5, COMPENSATING FOR SLOWER REFLEXES WITH SNEAKINESS
There’s no sugar-coating it: your reflexes get slower as you get older.
Sometimes this is because our brains ossify as we get older, but it could also be because we don’t have the time to spend all day on the mat anymore.
The best way to look like you’ve got god-tier timing in BJJ isn’t by getting faster! Instead it’s to set up a situation where you funnel the other guy into a position where he’s only got a small set of possible options.
That small set of options means that you can already have a pre-planned response for everything he’s likely to do. Now you’re just waiting for his reaction and can totally beat him to the punch.
Knowing what his response is going to be in advance beats having fast reflexes!
6, MAXIMISE YOUR TRAINING AND DON’T GET INJURED
As you get older you can’t recover as fast anymore, and you’ve also probably got less time you can devote to training.Because of that it becomes incredibly important to train as efficiently as possible.
Your time is limited, so you want train smarter and maximise your results to improve as much as possible within a given amount of time.
For the older grappler the answer is NOT to put in countless hours of sparring and grind yourself into oblivion while hoping that you’ll somehow get better.
You do need to train hard there’s no way around that but instead of trying to develop everything all at once you want to structure your training so that it develops specific skill sets.
And if you can develop those skill sets in a safe manner, without getting injured, then so much the better!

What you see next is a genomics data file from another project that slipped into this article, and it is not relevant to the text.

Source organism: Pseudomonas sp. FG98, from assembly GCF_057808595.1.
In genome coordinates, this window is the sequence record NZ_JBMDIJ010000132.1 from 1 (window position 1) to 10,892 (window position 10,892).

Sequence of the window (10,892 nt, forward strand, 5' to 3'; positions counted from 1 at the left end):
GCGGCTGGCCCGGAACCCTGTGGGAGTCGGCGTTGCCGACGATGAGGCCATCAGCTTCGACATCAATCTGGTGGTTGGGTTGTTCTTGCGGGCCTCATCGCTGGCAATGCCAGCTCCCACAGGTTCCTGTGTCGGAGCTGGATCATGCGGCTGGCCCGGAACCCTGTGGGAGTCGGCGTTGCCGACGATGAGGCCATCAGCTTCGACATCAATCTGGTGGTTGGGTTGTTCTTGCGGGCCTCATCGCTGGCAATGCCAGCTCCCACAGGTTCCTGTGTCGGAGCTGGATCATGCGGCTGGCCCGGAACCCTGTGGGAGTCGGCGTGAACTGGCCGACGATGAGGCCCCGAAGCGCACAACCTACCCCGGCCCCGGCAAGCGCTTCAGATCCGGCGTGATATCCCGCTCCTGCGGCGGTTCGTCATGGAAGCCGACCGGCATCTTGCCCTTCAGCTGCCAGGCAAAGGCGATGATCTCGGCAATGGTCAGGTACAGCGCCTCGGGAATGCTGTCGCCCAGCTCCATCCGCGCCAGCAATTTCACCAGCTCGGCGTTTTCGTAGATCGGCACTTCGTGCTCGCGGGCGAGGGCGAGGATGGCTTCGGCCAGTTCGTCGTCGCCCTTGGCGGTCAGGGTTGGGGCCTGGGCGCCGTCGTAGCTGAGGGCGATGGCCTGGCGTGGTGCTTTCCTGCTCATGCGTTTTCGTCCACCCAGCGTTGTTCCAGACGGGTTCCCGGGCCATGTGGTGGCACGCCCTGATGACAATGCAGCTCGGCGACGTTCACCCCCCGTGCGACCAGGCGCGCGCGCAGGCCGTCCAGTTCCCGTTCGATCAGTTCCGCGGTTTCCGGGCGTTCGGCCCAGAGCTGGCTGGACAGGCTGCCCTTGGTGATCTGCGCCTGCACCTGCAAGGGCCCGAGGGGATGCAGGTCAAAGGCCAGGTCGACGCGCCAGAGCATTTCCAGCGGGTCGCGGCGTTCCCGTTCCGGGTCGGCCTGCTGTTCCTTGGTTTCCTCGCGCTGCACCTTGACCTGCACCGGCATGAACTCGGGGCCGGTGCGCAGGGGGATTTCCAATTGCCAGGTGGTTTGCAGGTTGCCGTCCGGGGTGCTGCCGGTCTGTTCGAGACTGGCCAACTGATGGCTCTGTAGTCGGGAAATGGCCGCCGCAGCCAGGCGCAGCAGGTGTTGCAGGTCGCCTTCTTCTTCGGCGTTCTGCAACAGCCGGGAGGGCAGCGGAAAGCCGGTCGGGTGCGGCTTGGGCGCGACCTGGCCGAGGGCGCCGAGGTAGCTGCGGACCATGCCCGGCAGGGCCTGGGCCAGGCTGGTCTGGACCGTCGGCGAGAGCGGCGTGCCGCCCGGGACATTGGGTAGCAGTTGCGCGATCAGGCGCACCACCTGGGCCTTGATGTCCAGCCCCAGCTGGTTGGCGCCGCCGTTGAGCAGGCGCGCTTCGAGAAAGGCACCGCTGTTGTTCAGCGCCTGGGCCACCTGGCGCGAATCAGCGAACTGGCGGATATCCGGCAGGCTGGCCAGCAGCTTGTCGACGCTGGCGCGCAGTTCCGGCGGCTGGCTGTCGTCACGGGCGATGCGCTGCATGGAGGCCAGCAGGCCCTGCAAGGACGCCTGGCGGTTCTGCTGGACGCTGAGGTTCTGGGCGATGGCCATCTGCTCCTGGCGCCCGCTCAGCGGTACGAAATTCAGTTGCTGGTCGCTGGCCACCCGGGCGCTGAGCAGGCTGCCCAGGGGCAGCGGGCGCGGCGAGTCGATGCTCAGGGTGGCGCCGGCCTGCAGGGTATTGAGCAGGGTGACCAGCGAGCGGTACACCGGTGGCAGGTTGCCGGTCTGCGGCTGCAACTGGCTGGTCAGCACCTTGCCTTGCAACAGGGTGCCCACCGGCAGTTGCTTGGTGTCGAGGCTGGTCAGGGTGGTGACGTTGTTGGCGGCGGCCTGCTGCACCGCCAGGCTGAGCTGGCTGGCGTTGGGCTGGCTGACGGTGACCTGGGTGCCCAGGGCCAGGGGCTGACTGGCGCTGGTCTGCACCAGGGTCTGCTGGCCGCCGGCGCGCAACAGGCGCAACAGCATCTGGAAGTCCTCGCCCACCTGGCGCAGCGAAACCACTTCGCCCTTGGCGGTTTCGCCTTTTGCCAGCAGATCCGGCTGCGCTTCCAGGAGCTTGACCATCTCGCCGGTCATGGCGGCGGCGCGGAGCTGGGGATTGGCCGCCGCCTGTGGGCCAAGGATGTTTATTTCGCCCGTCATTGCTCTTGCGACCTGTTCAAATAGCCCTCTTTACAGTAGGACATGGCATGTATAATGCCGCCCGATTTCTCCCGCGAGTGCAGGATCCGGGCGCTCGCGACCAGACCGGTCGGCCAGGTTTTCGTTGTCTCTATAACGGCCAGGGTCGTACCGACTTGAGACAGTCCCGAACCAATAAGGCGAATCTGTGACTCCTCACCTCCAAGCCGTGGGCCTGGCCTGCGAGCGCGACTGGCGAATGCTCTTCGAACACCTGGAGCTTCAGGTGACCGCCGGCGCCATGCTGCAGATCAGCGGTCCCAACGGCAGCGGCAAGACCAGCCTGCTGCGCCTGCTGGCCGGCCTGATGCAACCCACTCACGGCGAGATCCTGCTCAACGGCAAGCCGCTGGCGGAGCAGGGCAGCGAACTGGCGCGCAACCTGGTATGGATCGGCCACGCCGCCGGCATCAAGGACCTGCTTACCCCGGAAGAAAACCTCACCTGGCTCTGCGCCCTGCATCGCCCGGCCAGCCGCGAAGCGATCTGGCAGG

The best way to get good quickly is by introducing limitations to your sparring.
For example you might want to do rounds in which one player is in seated guard and the other is standing. The top player has to stay on his feet, has to approach, and is allowed to do light gripfighting but is NOT allowed to pass the guard
The bottom player by contrast can work on anything: offbalancing, sweeps, submissions, you name it! Then at the end of the round you change positions.
Training like this allows the bottom player the opportunity to refine skills and techniques they’ve learned in a relatively safe environment. It also means that he’s not going to play guard for 10 seconds, get his guard passed, and then spend the rest of the round getting crushed on the bottom.
There are many forms of constrained and situational sparring to refine specific strategies and as you get older you should use them all!
Jiu-Jitsu Techniques, Strategies and Training Methods for Older Grapplers
The latest Grapplearts instructional – BJJ for Old F***s – has a TON of solutions for older grapplers, including…
- How to establish control over an younger guy trying to sprint, dance and dive around your guard
- Strategies to beat faster opponents by setting them up so you can predict exactly what they’re going to do… and then beat them to it
- An extensive, very efficient, but low-energy guard retention system (in Volume 3)
- The exact training methods and drills you can do that’ll allow you to get better as fast as possible, with a much lower chance of injury
- Sweeps that are very high percentage but require almost no athleticism
- Submissions that’ll tap out the young studs but won’t put you in a compromising position if everything goes wrong
- And a ton of other techniques and strategies learned from decades of hard-won experience on the mats. We’ve suffered and broken ourselves so that you don’t have to!
Check out the brand new Grapplearts instructional BJJ for Old F***s. I will say without reservation that it’s really good and will definitely improve your effectiveness and longevity on the mats if you’re age 40 or older!